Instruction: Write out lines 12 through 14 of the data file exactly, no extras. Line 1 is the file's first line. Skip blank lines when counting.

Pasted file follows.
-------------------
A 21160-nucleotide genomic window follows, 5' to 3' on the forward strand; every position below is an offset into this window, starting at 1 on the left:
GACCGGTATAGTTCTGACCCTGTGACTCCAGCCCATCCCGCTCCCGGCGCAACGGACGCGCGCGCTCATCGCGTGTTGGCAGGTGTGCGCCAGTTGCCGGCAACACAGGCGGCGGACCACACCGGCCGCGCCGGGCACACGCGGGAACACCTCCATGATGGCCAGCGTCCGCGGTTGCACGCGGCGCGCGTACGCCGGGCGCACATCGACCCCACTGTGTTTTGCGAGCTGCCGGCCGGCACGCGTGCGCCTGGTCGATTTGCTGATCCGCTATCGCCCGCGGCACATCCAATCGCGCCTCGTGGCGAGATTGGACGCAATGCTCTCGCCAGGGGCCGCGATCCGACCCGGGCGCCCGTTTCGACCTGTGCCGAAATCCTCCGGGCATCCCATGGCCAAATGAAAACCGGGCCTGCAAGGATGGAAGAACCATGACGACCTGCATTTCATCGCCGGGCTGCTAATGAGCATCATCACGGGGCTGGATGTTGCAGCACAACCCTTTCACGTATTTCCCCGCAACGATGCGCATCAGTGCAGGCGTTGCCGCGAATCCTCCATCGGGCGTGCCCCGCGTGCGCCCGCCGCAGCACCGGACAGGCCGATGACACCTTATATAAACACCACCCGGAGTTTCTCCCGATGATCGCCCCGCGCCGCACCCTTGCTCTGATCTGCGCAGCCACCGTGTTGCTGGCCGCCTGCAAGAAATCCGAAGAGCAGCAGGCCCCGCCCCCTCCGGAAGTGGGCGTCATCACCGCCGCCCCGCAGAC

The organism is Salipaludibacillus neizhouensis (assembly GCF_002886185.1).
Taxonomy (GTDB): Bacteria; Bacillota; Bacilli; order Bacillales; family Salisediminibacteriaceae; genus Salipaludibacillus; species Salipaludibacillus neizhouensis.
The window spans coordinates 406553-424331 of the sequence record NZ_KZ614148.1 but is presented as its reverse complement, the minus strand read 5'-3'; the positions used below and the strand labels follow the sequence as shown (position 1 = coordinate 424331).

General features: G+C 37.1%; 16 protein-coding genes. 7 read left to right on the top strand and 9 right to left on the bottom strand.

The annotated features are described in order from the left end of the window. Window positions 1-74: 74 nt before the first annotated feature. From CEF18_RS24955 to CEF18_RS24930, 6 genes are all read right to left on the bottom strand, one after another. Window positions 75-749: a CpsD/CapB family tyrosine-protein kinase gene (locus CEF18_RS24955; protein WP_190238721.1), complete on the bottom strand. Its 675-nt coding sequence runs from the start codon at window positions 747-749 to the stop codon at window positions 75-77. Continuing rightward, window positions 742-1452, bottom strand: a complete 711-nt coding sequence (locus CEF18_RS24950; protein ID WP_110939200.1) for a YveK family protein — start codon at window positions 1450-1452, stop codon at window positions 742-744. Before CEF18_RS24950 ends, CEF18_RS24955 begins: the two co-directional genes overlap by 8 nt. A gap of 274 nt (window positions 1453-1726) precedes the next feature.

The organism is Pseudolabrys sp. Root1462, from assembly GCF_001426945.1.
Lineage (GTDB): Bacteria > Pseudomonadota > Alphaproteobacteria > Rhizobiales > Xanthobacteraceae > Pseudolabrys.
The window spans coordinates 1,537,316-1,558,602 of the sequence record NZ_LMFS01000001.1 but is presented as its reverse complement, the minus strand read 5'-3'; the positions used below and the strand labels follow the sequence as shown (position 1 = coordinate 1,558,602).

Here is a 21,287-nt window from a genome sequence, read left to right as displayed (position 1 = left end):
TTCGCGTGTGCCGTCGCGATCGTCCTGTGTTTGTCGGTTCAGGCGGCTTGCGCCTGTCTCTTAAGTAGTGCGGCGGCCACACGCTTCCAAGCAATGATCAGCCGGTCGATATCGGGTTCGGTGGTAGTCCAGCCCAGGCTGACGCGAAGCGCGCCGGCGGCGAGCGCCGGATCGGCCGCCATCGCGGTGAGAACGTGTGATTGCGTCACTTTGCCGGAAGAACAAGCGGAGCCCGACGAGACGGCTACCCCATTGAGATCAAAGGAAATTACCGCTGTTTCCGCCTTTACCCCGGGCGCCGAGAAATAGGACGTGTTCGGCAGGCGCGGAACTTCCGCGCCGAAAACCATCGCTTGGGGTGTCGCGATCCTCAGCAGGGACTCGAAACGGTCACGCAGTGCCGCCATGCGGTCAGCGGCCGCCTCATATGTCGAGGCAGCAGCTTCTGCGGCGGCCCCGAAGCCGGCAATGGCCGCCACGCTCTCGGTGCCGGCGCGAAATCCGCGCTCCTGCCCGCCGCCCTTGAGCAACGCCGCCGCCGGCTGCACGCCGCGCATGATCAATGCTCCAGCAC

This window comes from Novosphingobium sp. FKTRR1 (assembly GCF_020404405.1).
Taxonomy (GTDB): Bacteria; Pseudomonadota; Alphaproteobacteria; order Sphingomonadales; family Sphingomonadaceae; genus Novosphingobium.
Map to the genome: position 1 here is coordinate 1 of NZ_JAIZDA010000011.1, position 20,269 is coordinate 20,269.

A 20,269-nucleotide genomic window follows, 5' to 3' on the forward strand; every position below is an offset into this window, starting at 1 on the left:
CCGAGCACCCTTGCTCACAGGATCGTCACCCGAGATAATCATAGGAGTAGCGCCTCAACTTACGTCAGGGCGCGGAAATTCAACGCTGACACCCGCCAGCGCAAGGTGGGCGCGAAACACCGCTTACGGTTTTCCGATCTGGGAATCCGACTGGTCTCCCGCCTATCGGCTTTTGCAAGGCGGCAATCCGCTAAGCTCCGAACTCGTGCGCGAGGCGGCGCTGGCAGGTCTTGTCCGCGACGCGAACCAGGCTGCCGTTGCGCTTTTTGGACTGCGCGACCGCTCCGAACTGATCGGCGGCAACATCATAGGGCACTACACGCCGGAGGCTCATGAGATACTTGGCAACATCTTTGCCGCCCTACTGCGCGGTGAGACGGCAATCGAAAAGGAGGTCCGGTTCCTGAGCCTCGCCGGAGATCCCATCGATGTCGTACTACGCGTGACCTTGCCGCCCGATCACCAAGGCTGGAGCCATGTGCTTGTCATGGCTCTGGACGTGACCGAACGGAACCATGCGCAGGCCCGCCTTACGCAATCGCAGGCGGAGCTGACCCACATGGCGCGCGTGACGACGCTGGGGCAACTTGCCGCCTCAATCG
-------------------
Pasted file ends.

TTCGCGTGTGCCGTCGCGATCGTCCTGTGTTTGTCGGTTCAGGCGGCTTGCGCCTGTCTCTTAAGTAGTGCGGCGGCCACACGCTTCCAAGCAATGATCAGCCGGTCGATATCGGGTTCGGTGGTAGTCCAGCCCAGGCTGACGCGAAGCGCGCCGGCGGCGAGCGCCGGATCGGCCGCCATCGCGGTGAGAACGTGTGATTGCGTCACTTTGCCGGAAGAACAAGCGGAGCCCGACGAGACGGCTACCCCATTGAGATCAAAGGAAATTACCGCTGTTTCCGCCTTTACCCCGGGCGCCGAGAAATAGGACGTGTTCGGCAGGCGCGGAACTTCCGCGCCGAAAACCATCGCTTGGGGTGTCGCGATCCTCAGCAGGGACTCGAAACGGTCACGCAGTGCCGCCATGCGGTCAGCGGCCGCCTCATATGTCGAGGCAGCAGCTTCTGCGGCGGCCCCGAAGCCGGCAATGGCCGCCACGCTCTCGGTGCCGGCGCGAAATCCGCGCTCCTGCCCGCCGCCCTTGAGCAACGCCGCCGCCGGCTGCACGCCGCGCATGATCAATGCTCCAGCAC

This window comes from Novosphingobium sp. FKTRR1 (assembly GCF_020404405.1).
Taxonomy (GTDB): Bacteria; Pseudomonadota; Alphaproteobacteria; order Sphingomonadales; family Sphingomonadaceae; genus Novosphingobium.